Multiple timeframe analysis is almost a buzzword in technical analysis. I have been involved in markets actively for two decades, and have been an active participant in dialogue about markets for most of that time. It is interesting to see different techniques take the spotlight as groups of traders hold out hope that some new technique offers solutions to consistent profits: neural nets, quantitative analysis, scalping, and multiple timeframe analysis are some examples that immediately come to mind. These tools tend to move through the public awareness almost like a fad, eventually fading from notoriety when they fail to deliver on over-hyped promises.
Of course, no technique offers a simple solution to all the problems of trading. We know this: There is no magic formula; there is only the disciplined management of risk, in alignment with the (very small) underlying statistical edges in the market. However, though none of these techniques could possibly be the Holy Grail, they often do hold some important lessons. One of the key lessons from multiple timeframe analysis is understanding how trends develop, and, eventually, end on multiple timeframes, and we can use this awareness to give us an edge in some specific trades.
Multiple timeframe analysis does not always have something to say about a market or a trade. This is true, for one reason, because market action is mostly random, and most markets do not offer any tactical edge at most times–trading opportunities are fleeting. When these opportunities, imbalances of buying and selling pressure, do appear, even then there are not always multiple timeframe influences. Multiple timeframe analysis is a tool we use and apply in some situations.
Fighting the trend?
One of those situations arises when we are contemplating a trade that is against the trend on the higher timeframe. For instance, look at the chart of crude oil futures below, and imagine you are holding a long trade based on the uptrend on the daily timeframe (green arrow):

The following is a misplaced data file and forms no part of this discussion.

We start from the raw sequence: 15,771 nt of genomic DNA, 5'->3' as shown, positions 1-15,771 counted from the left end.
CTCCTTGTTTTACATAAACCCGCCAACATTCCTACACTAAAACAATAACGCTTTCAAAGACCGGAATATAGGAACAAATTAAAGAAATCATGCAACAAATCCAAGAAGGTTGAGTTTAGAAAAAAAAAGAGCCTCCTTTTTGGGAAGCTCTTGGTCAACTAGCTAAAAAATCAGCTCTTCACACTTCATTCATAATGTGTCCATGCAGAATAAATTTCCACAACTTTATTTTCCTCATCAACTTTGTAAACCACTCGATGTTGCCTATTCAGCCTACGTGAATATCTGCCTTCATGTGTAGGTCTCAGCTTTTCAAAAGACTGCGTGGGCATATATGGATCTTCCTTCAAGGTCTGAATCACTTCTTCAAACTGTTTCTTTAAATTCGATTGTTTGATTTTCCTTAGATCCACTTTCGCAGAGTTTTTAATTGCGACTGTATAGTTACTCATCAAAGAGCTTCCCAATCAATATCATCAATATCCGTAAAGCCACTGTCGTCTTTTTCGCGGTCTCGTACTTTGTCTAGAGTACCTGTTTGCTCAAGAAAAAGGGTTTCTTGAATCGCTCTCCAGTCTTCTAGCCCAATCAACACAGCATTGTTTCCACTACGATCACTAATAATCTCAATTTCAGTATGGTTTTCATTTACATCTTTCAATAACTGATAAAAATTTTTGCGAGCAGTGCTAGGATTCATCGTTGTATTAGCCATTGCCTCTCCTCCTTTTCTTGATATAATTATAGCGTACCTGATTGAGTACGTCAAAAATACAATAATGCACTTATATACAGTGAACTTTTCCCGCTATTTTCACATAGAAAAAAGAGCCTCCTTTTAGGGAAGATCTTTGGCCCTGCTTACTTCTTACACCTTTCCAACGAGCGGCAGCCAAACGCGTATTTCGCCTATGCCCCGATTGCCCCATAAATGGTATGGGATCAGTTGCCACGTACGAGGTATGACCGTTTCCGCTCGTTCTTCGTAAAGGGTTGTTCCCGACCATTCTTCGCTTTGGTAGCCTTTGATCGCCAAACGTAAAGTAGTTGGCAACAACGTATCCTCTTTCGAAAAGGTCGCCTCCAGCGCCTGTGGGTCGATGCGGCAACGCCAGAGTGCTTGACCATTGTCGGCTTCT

While this trade might make sense, the weekly timeframe–quite literally, the bigger picture–shows that this market has been in a downtrend for some time, and very well could still be in a downtrend. It is certainly possible that this daily uptrend we have identified could be a pullback setting up another selloff on the weekly timeframe.
What do we do with this information? There are many choices, and the right answer will depend on who you are, how you trade, and how you think about risk. Here are some possibilities:
- Skip the trade on the daily timeframe because we don’t want to trade counter to the longer trend. This is ok, but there is a possibility that the weekly chart has bottomed. If we always skip trades like this, we will never be able to catch turns on the higher timeframe.
- Take the long trade, but tighten stops faster and take profits quicker. We know if the daily trade fails it could fail into a pretty dramatic selloff driven by the higher timeframe pattern.
- Ignore the higher timeframe considerations and just focus on what we see on a single timeframe. If we’ve done our work properly in creating our trading system, we have an edge and can just focus on that edge.
Those are some possible answers, with good arguments for each. They are all valid, but the key is that you must have all of this decided before you start trading–it has to be part of your trading plan.
We can also use multiple timeframe influences to trigger trade entries. Look at the chart of gold futures below. I’ve highlighted a fairly unimpressive failure test (short entry) on the daily chart. However, what does the weekly timeframe show?
In this case, the weekly chart showed some kind of pullback in a market that is putting pressure on what appears to be a multi-year support level. That’s a situation where we might want to be short into that pressure, and the unimpressive daily failure test may take on more significance. How do we categorize this trade? Is it countertrend? Failure tests are countertrend trades, and the daily was in an uptrend at the time, but it is also with-trend on the higher timeframe. You can label this however you wish, but be clear on the influences and what you are trying to accomplish with the trade.
This is a rich subject, and one that is often glossed over. The typical advice we hear is to not take trades against the higher timeframe trend, but I think there are some very serious problems with that advice. A better plan is to learn to read market structure, to try to understand these conflicting flows, and to have a clear trading plan for handling these conflicts. Whether you ignore them, use them to trigger entries, or use them in a risk management context, you do have to have a clear plan for these patterns.
Let me leave you with an exercise. Look at the chart of the Dollar index below, and consider the possible multiple timeframe influences. The daily chart is pretty ugly–multiple tops, momentum rolling over, new downside momentum, bear flags (consolidation patterns) have been breaking down cleanly and easily–looks like the end of the run for the Dollar. But, is there something else going on here we should be aware of? Food for thought, and watch how this situation develops over the coming weeks: